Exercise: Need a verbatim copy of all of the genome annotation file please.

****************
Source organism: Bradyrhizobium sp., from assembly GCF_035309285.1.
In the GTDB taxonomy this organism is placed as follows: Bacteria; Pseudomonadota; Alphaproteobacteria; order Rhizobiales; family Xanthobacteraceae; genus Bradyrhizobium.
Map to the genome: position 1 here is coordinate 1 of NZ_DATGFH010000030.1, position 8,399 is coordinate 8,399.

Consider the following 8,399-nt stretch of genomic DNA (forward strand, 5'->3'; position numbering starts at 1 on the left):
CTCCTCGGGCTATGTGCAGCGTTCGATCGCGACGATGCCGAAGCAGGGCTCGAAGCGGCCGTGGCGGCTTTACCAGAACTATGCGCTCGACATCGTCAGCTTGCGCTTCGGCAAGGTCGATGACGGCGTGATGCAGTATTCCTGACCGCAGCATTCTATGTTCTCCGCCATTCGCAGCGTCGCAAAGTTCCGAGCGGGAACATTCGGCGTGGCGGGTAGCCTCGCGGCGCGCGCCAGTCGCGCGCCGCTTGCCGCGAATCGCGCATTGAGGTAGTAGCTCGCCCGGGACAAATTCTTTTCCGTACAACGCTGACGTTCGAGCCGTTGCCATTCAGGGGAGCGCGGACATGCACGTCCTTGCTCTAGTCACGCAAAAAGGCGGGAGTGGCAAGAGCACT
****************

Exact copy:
Source organism: Bradyrhizobium sp., from assembly GCF_035309285.1.
In the GTDB taxonomy this organism is placed as follows: Bacteria; Pseudomonadota; Alphaproteobacteria; order Rhizobiales; family Xanthobacteraceae; genus Bradyrhizobium.
Map to the genome: position 1 here is coordinate 1 of NZ_DATGFH010000030.1, position 8,399 is coordinate 8,399.

Consider the following 8,399-nt stretch of genomic DNA (forward strand, 5'->3'; position numbering starts at 1 on the left):
CTCCTCGGGCTATGTGCAGCGTTCGATCGCGACGATGCCGAAGCAGGGCTCGAAGCGGCCGTGGCGGCTTTACCAGAACTATGCGCTCGACATCGTCAGCTTGCGCTTCGGCAAGGTCGATGACGGCGTGATGCAGTATTCCTGACCGCAGCATTCTATGTTCTCCGCCATTCGCAGCGTCGCAAAGTTCCGAGCGGGAACATTCGGCGTGGCGGGTAGCCTCGCGGCGCGCGCCAGTCGCGCGCCGCTTGCCGCGAATCGCGCATTGAGGTAGTAGCTCGCCCGGGACAAATTCTTTTCCGTACAACGCTGACGTTCGAGCCGTTGCCATTCAGGGGAGCGCGGACATGCACGTCCTTGCTCTAGTCACGCAAAAAGGCGGGAGTGGCAAGAGCACT